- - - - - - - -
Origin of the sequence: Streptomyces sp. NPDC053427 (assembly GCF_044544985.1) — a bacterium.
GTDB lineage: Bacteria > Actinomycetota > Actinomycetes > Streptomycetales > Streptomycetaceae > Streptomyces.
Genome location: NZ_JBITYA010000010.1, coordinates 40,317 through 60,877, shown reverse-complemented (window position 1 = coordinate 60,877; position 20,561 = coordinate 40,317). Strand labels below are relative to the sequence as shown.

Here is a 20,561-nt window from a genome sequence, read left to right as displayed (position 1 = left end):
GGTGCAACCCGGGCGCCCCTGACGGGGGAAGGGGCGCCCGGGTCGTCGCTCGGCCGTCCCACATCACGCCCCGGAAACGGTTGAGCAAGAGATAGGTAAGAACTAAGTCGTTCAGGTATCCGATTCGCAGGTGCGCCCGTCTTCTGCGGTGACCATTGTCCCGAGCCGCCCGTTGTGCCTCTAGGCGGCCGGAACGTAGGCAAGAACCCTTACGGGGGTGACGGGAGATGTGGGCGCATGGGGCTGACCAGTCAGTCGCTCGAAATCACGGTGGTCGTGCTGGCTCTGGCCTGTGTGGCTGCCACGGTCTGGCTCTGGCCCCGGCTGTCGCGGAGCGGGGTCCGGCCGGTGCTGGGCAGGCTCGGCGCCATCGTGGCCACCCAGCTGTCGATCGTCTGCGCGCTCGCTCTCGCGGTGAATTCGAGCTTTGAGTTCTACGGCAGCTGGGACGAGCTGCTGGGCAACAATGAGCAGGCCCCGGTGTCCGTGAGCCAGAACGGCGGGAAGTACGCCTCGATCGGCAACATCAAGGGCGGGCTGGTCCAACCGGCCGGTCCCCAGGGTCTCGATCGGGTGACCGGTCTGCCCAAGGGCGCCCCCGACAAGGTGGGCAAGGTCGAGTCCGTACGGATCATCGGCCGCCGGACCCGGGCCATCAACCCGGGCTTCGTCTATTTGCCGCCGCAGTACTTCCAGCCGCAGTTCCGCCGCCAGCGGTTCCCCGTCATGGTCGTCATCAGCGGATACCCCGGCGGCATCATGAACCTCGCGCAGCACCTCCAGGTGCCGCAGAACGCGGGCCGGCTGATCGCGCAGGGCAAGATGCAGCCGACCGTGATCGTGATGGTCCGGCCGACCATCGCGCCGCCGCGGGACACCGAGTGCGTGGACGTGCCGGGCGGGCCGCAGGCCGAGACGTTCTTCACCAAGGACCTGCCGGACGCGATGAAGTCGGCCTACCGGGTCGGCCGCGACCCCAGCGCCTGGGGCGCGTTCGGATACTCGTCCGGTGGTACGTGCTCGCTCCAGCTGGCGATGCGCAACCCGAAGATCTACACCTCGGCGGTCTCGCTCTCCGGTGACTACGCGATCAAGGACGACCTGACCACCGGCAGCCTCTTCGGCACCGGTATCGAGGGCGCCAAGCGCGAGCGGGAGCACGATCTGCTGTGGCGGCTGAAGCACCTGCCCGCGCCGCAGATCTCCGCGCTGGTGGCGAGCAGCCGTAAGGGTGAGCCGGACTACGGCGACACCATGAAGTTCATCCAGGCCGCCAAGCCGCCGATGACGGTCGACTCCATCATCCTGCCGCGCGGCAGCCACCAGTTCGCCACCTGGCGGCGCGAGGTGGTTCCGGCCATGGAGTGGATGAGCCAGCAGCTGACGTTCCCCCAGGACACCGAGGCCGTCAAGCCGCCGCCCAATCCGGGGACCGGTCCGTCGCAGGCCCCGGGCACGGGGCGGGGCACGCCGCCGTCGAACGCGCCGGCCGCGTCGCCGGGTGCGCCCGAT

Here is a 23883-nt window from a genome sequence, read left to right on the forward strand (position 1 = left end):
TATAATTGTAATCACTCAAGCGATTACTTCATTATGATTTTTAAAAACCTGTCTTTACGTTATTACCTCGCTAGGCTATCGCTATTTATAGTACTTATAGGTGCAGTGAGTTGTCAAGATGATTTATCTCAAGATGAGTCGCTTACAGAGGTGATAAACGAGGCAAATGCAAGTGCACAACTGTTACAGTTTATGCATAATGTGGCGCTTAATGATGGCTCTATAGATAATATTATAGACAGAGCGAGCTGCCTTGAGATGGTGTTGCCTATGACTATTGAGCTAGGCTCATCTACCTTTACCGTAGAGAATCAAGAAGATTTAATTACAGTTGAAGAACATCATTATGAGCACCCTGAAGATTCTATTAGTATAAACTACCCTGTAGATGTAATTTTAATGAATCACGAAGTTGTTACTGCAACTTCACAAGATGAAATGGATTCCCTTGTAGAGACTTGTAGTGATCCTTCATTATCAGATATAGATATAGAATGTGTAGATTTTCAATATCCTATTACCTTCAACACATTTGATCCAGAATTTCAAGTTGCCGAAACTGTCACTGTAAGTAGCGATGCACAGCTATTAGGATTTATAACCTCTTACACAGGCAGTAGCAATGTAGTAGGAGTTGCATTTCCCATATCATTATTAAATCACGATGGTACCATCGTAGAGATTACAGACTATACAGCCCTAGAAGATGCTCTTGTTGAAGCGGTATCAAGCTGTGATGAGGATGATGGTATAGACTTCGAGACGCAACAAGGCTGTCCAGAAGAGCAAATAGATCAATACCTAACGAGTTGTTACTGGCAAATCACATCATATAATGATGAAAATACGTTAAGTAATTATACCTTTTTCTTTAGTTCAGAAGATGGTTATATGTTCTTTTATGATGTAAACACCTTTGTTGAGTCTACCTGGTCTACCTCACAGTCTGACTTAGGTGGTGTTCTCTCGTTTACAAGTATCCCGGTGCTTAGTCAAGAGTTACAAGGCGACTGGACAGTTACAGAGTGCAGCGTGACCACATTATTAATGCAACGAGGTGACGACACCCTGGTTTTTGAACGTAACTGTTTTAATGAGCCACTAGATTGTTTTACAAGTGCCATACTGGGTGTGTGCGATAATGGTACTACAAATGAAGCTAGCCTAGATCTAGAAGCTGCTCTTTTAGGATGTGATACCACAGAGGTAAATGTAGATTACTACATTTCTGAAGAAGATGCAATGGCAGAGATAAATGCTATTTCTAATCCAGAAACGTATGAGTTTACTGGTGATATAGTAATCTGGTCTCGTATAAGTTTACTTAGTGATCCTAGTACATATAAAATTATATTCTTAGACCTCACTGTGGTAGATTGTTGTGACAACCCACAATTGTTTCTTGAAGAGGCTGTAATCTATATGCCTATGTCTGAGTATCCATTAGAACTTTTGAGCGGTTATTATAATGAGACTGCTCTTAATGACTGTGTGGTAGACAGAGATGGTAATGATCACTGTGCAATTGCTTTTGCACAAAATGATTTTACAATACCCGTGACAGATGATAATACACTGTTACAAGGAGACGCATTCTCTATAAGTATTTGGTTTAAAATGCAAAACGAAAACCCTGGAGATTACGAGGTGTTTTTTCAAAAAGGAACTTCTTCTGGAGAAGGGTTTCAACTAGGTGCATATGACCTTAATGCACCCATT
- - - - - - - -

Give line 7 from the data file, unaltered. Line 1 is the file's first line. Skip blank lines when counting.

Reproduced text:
TATAATTGTAATCACTCAAGCGATTACTTCATTATGATTTTTAAAAACCTGTCTTTACGTTATTACCTCGCTAGGCTATCGCTATTTATAGTACTTATAGGTGCAGTGAGTTGTCAAGATGATTTATCTCAAGATGAGTCGCTTACAGAGGTGATAAACGAGGCAAATGCAAGTGCACAACTGTTACAGTTTATGCATAATGTGGCGCTTAATGATGGCTCTATAGATAATATTATAGACAGAGCGAGCTGCCTTGAGATGGTGTTGCCTATGACTATTGAGCTAGGCTCATCTACCTTTACCGTAGAGAATCAAGAAGATTTAATTACAGTTGAAGAACATCATTATGAGCACCCTGAAGATTCTATTAGTATAAACTACCCTGTAGATGTAATTTTAATGAATCACGAAGTTGTTACTGCAACTTCACAAGATGAAATGGATTCCCTTGTAGAGACTTGTAGTGATCCTTCATTATCAGATATAGATATAGAATGTGTAGATTTTCAATATCCTATTACCTTCAACACATTTGATCCAGAATTTCAAGTTGCCGAAACTGTCACTGTAAGTAGCGATGCACAGCTATTAGGATTTATAACCTCTTACACAGGCAGTAGCAATGTAGTAGGAGTTGCATTTCCCATATCATTATTAAATCACGATGGTACCATCGTAGAGATTACAGACTATACAGCCCTAGAAGATGCTCTTGTTGAAGCGGTATCAAGCTGTGATGAGGATGATGGTATAGACTTCGAGACGCAACAAGGCTGTCCAGAAGAGCAAATAGATCAATACCTAACGAGTTGTTACTGGCAAATCACATCATATAATGATGAAAATACGTTAAGTAATTATACCTTTTTCTTTAGTTCAGAAGATGGTTATATGTTCTTTTATGATGTAAACACCTTTGTTGAGTCTACCTGGTCTACCTCACAGTCTGACTTAGGTGGTGTTCTCTCGTTTACAAGTATCCCGGTGCTTAGTCAAGAGTTACAAGGCGACTGGACAGTTACAGAGTGCAGCGTGACCACATTATTAATGCAACGAGGTGACGACACCCTGGTTTTTGAACGTAACTGTTTTAATGAGCCACTAGATTGTTTTACAAGTGCCATACTGGGTGTGTGCGATAATGGTACTACAAATGAAGCTAGCCTAGATCTAGAAGCTGCTCTTTTAGGATGTGATACCACAGAGGTAAATGTAGATTACTACATTTCTGAAGAAGATGCAATGGCAGAGATAAATGCTATTTCTAATCCAGAAACGTATGAGTTTACTGGTGATATAGTAATCTGGTCTCGTATAAGTTTACTTAGTGATCCTAGTACATATAAAATTATATTCTTAGACCTCACTGTGGTAGATTGTTGTGACAACCCACAATTGTTTCTTGAAGAGGCTGTAATCTATATGCCTATGTCTGAGTATCCATTAGAACTTTTGAGCGGTTATTATAATGAGACTGCTCTTAATGACTGTGTGGTAGACAGAGATGGTAATGATCACTGTGCAATTGCTTTTGCACAAAATGATTTTACAATACCCGTGACAGATGATAATACACTGTTACAAGGAGACGCATTCTCTATAAGTATTTGGTTTAAAATGCAAAACGAAAACCCTGGAGATTACGAGGTGTTTTTTCAAAAAGGAACTTCTTCTGGAGAAGGGTTTCAACTAGGTGCATATGACCTTAATGCACCCATT